Friday, September 4, 2009

21st Century Breakdown? Yeah, no kidding.

“They all walk with their heads down, never make eye contact, have an expression of stone on their faces,” lamented a friend of mine last night regarding his fellow students at the local University. “Everyone seems so hopeless.”

I share his concern.

His concern triggered my memory. A few months ago I remember watching an episode of Saturday Night Live. The musical guest was Green Day, performing a song that disturbed me to my core:

Violence is an energy
Against the enemy
Well, violence is an energy

Bringing on the fury
The choir infantry
Revolt against the honor to obey

Overthrow the effigy
The vast majority
Well, burning down the foreman of control

Silence is the enemy
Against your urgency
So rally up the demons of your soul

Do you know the enemy?
Do you know the enemy?
Well, gotta know the enemy

Anyone who owns a copy of Green Day’s album titled 21st Century Breakdown is listening to song lyrics such as this...chaotic, dark, angry, violent, bitter, befuddled, insolent. 

This is not a call to censor artists, because that has no effect other than increasing sales. Bands that peddle despair have a pretty large fan base among teens and young adults for a reason, though. They’re offering empathy and an answer—a wrong answer that can be easily discarded by a person who has been properly formed, but to a teen or young adult with next to nothing by way of real formation? How do parents explain to teens or young adults what this message is really all about, when they have done little or nothing to form them all along?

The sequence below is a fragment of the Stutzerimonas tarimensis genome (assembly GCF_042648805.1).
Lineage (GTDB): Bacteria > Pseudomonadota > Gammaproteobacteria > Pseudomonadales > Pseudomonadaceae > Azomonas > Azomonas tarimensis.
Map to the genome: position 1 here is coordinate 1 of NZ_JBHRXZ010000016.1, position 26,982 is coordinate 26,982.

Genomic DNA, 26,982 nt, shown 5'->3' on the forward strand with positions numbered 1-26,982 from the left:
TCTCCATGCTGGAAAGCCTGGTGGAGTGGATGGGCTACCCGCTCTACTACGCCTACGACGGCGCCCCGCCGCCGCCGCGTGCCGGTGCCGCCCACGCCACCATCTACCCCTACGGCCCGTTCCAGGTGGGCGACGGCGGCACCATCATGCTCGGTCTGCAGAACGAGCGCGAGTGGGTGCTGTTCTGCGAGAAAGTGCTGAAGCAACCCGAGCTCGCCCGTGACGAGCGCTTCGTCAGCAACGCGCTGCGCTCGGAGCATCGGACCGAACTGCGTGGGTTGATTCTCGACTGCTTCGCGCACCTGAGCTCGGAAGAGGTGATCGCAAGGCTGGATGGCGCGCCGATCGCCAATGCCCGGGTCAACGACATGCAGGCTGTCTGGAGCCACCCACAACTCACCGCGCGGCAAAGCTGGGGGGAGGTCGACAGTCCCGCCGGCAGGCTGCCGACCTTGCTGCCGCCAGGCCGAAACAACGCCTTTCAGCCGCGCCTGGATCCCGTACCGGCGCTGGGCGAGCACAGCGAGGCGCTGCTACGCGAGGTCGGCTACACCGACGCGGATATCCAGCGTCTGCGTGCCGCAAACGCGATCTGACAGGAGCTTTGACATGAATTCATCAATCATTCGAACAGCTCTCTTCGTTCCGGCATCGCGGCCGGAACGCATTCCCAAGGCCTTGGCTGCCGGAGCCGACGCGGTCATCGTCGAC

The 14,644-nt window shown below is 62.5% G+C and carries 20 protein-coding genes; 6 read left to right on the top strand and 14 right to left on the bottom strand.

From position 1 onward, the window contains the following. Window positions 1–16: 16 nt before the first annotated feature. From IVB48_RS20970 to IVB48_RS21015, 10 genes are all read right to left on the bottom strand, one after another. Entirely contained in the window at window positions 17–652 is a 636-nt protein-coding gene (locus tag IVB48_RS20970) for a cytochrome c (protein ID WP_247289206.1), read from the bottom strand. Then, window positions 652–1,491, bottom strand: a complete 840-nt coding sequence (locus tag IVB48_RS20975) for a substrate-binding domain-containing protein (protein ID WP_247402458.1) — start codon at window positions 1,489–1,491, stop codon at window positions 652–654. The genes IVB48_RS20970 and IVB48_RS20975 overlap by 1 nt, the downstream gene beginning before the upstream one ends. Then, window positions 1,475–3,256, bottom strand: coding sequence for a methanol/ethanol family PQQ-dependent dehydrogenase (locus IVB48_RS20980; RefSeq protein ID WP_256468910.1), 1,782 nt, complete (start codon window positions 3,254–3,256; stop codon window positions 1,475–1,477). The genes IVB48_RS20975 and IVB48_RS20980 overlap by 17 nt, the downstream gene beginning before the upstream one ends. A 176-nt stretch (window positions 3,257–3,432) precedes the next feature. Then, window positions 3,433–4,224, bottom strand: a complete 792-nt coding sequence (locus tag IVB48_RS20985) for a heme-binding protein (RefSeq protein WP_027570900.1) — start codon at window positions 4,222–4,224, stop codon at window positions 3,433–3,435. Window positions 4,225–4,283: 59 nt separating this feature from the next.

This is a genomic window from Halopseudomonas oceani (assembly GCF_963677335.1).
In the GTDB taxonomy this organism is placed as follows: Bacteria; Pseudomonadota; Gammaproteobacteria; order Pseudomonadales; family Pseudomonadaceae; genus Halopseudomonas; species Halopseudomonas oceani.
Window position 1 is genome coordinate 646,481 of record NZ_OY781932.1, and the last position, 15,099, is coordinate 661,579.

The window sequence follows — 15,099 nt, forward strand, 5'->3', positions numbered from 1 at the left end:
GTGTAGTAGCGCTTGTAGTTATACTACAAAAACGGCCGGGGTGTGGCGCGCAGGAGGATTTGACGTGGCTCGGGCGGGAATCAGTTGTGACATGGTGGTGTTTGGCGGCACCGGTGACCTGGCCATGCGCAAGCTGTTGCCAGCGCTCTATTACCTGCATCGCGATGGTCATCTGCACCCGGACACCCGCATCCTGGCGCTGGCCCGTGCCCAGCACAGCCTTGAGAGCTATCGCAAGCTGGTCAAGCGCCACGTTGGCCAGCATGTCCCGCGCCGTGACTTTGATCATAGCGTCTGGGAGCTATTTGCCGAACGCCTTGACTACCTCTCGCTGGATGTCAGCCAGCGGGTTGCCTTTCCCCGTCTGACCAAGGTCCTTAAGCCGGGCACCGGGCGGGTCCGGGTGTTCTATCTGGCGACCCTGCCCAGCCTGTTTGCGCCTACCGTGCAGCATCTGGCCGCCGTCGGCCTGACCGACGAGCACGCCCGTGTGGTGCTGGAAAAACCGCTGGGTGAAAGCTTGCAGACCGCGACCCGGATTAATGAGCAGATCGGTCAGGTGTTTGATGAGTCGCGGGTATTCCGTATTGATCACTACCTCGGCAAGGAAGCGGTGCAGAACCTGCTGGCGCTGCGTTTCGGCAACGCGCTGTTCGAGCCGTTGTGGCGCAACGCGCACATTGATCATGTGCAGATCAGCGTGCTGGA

I have numerous friends that are CCD teachers, and I was involved in Teen Ministry at my parish for several years. Our biggest complaint is lack of parental participation. More than a few parents do not take an interest in the curriculum offered, don’t show up to special functions or retreats, don’t bring their children to Mass regularly or even attend themselves, and other than nominally don’t truly live out their Catholic faith. They literally drop their kid off on the church steps and speed away. It’s no wonder that our parish programs for the youth have limited success in keeping our kids Catholic.

Parents who have not actively participated in the forming of their children’s faith, for whatever reason, have done their children a grave disservice. One or two hours in a CCD class or youth program can’t combat 24/7 constant bombardment from television, radio, the internet and video games.

What scares me the most is how many kids have this very song in their CD player right now on repeat? Because that's what's forming them.

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